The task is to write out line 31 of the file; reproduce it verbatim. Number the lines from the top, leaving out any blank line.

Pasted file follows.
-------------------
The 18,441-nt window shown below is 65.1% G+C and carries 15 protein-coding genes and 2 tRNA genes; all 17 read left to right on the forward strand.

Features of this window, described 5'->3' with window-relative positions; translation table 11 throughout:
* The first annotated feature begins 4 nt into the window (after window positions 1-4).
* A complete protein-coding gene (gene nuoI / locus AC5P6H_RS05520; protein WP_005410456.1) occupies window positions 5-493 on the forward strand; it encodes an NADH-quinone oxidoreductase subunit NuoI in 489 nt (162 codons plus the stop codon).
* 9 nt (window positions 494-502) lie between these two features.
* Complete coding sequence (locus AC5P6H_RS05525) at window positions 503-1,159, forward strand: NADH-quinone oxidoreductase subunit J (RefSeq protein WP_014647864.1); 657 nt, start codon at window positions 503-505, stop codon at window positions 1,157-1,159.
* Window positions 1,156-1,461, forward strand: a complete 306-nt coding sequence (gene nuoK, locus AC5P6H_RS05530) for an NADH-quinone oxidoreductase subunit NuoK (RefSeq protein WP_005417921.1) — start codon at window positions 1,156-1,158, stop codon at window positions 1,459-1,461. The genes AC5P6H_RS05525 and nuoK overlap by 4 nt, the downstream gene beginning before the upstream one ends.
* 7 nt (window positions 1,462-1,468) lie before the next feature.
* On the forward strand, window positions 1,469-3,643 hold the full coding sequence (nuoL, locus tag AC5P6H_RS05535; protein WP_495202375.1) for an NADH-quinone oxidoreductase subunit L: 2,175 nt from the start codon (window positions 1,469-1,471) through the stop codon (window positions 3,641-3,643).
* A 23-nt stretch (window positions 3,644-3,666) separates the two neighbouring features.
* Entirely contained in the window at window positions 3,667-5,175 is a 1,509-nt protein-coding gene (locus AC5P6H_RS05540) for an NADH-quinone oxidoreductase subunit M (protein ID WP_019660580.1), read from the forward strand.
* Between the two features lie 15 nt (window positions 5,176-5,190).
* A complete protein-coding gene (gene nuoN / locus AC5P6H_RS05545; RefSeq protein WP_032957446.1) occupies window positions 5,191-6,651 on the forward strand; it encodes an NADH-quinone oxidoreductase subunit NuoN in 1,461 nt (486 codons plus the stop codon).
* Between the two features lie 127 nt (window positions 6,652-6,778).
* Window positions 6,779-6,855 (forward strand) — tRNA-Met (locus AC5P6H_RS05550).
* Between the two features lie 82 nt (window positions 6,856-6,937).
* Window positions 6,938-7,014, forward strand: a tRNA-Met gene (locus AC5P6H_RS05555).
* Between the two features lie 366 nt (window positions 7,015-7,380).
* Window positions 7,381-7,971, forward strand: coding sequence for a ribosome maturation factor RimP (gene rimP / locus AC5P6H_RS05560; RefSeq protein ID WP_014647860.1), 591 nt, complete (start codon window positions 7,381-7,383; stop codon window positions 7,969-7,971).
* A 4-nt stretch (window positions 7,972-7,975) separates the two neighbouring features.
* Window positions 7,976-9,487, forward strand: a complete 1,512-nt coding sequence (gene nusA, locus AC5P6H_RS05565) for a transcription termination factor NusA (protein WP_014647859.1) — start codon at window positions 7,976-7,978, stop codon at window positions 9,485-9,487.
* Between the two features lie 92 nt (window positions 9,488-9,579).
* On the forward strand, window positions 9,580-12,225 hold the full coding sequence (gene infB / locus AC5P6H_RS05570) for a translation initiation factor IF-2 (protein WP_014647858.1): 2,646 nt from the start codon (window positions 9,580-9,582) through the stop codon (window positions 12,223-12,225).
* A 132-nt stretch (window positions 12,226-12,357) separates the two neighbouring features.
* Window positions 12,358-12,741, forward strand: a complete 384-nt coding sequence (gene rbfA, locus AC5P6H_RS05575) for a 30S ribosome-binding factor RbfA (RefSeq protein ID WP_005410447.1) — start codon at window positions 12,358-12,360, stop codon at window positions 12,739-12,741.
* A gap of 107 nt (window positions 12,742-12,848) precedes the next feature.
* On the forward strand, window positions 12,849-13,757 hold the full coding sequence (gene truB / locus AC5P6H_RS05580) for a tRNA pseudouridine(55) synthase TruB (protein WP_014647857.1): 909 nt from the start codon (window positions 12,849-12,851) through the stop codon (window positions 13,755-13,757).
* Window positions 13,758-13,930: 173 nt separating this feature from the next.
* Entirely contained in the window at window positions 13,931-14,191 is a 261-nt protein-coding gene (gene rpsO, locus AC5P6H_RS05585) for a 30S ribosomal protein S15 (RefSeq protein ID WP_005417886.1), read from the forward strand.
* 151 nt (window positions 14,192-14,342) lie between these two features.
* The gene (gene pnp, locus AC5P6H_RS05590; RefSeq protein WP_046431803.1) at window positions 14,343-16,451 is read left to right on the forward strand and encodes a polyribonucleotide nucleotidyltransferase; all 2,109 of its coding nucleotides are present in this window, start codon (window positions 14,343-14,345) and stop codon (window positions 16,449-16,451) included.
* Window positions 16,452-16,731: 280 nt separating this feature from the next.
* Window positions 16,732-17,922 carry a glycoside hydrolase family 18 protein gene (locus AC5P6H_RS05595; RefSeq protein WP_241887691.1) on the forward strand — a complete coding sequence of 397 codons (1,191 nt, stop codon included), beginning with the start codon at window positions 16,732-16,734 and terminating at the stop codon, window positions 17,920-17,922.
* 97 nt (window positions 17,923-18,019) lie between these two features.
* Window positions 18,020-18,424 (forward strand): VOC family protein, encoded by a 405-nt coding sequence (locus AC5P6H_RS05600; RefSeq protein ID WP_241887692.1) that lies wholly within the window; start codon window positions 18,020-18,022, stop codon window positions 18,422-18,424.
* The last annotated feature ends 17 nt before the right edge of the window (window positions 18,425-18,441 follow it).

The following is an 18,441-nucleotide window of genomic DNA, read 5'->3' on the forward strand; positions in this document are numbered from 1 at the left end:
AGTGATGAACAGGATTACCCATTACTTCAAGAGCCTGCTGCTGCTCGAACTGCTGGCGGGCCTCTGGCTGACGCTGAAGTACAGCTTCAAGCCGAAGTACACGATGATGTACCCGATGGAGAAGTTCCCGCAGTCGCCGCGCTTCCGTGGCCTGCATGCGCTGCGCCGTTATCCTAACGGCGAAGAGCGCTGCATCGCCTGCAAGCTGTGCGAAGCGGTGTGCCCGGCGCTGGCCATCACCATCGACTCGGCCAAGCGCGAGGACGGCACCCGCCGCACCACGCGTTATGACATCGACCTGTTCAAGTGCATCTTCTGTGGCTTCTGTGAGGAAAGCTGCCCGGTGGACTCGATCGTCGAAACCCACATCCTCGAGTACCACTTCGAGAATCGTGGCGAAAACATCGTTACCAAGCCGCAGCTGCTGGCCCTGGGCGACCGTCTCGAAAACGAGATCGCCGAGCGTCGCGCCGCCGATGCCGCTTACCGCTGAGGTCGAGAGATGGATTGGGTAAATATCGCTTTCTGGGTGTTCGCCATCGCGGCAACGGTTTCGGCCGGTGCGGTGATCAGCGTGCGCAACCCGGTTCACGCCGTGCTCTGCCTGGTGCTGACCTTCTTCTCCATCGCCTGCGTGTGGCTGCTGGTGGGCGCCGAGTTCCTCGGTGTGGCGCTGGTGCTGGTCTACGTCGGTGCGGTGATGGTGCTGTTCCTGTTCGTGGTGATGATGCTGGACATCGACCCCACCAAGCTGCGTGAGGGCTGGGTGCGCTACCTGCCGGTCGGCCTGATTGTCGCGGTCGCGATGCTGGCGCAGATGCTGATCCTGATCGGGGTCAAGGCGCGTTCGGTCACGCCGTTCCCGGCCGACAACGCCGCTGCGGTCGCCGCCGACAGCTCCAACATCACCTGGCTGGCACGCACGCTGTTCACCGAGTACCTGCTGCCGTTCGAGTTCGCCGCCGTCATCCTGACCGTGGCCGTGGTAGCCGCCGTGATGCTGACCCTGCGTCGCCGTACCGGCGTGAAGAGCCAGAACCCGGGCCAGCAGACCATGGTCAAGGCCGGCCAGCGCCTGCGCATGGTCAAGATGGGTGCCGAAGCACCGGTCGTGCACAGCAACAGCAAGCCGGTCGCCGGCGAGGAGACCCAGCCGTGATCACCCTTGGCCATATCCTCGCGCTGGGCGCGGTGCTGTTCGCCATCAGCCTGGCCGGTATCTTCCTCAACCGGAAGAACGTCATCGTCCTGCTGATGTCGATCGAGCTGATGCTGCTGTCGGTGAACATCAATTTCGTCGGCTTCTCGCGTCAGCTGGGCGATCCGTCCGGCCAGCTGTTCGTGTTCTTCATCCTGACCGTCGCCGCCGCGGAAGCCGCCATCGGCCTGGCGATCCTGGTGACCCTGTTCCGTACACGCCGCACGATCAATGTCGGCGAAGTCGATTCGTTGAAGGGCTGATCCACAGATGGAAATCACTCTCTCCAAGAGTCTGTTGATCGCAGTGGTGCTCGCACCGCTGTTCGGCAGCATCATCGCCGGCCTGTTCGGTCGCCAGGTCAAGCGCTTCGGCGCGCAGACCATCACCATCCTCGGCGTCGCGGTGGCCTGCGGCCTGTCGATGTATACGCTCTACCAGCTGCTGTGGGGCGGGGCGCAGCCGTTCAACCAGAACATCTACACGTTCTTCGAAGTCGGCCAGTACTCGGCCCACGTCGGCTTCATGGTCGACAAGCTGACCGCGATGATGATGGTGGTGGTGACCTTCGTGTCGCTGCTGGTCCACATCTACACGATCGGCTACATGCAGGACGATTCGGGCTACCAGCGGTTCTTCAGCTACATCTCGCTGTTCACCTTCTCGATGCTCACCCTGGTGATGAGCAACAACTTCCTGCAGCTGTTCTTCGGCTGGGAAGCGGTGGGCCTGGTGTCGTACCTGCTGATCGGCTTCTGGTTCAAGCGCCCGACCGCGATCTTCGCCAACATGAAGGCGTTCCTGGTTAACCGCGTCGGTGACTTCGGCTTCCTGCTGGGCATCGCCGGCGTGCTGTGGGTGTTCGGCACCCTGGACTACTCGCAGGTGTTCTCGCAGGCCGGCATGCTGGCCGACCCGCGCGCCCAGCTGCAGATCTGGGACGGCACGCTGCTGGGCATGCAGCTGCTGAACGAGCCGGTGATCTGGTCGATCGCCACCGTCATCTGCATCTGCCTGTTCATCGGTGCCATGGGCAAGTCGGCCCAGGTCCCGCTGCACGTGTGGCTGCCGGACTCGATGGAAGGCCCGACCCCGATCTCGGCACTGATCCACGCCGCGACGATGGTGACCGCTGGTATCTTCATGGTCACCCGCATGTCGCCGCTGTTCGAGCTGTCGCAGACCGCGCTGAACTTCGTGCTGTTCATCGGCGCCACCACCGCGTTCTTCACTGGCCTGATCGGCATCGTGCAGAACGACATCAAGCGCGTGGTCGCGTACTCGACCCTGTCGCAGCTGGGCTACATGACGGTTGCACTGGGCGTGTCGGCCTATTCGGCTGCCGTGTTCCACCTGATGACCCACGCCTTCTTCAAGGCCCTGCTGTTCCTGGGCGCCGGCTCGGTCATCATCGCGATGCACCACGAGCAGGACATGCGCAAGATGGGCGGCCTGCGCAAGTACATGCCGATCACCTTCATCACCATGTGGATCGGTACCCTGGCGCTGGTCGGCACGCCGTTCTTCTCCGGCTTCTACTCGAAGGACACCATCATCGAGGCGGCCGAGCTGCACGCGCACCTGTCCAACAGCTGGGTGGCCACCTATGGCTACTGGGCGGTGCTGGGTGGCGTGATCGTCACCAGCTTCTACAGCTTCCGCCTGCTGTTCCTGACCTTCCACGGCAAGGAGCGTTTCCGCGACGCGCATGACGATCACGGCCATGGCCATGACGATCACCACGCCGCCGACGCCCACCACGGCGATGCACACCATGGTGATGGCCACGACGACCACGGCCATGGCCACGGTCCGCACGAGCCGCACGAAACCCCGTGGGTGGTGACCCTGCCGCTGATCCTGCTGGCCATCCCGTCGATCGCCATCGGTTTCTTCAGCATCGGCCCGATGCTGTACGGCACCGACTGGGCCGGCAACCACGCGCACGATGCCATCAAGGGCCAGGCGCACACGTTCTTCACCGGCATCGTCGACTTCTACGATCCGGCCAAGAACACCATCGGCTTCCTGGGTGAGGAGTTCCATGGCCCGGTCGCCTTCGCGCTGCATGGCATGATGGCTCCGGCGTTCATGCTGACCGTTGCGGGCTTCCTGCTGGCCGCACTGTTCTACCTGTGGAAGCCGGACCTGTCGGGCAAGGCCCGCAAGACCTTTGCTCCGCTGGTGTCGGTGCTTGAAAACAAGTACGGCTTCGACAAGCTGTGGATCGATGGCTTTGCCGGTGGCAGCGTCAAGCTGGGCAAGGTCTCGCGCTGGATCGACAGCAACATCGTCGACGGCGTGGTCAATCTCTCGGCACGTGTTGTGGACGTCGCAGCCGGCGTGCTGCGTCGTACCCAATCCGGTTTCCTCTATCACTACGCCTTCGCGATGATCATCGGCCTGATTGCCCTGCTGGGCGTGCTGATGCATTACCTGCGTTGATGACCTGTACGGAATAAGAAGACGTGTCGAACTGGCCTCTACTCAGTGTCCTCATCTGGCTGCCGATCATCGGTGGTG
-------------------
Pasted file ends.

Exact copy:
* The gene (gene pnp, locus AC5P6H_RS05590; RefSeq protein WP_046431803.1) at window positions 14,343-16,451 is read left to right on the forward strand and encodes a polyribonucleotide nucleotidyltransferase; all 2,109 of its coding nucleotides are present in this window, start codon (window positions 14,343-14,345) and stop codon (window positions 16,449-16,451) included.